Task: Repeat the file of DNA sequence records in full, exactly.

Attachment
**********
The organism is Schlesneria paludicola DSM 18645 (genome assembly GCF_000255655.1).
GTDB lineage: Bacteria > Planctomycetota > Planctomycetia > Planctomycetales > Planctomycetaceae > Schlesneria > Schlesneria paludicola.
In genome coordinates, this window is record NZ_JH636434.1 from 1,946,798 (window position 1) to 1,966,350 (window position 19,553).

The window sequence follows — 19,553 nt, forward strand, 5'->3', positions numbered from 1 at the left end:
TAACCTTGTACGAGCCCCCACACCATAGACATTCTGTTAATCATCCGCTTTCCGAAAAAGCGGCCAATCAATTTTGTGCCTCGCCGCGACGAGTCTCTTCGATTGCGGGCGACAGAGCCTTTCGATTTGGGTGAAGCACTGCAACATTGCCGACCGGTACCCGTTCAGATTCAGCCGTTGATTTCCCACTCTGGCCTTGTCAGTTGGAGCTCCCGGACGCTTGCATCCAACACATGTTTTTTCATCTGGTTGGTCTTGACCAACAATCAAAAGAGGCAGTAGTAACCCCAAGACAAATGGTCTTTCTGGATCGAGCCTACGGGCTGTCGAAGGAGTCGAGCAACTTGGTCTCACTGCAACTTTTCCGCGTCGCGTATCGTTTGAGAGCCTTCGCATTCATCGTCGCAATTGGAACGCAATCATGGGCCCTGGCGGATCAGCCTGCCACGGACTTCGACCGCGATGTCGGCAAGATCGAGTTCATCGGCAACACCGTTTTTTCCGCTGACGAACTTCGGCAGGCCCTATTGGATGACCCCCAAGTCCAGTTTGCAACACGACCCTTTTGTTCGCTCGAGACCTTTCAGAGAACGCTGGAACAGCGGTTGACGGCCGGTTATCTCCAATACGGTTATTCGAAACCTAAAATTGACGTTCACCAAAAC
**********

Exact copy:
The organism is Schlesneria paludicola DSM 18645 (genome assembly GCF_000255655.1).
GTDB lineage: Bacteria > Planctomycetota > Planctomycetia > Planctomycetales > Planctomycetaceae > Schlesneria > Schlesneria paludicola.
In genome coordinates, this window is record NZ_JH636434.1 from 1,946,798 (window position 1) to 1,966,350 (window position 19,553).

The window sequence follows — 19,553 nt, forward strand, 5'->3', positions numbered from 1 at the left end:
TAACCTTGTACGAGCCCCCACACCATAGACATTCTGTTAATCATCCGCTTTCCGAAAAAGCGGCCAATCAATTTTGTGCCTCGCCGCGACGAGTCTCTTCGATTGCGGGCGACAGAGCCTTTCGATTTGGGTGAAGCACTGCAACATTGCCGACCGGTACCCGTTCAGATTCAGCCGTTGATTTCCCACTCTGGCCTTGTCAGTTGGAGCTCCCGGACGCTTGCATCCAACACATGTTTTTTCATCTGGTTGGTCTTGACCAACAATCAAAAGAGGCAGTAGTAACCCCAAGACAAATGGTCTTTCTGGATCGAGCCTACGGGCTGTCGAAGGAGTCGAGCAACTTGGTCTCACTGCAACTTTTCCGCGTCGCGTATCGTTTGAGAGCCTTCGCATTCATCGTCGCAATTGGAACGCAATCATGGGCCCTGGCGGATCAGCCTGCCACGGACTTCGACCGCGATGTCGGCAAGATCGAGTTCATCGGCAACACCGTTTTTTCCGCTGACGAACTTCGGCAGGCCCTATTGGATGACCCCCAAGTCCAGTTTGCAACACGACCCTTTTGTTCGCTCGAGACCTTTCAGAGAACGCTGGAACAGCGGTTGACGGCCGGTTATCTCCAATACGGTTATTCGAAACCTAAAATTGACGTTCACCAAAAC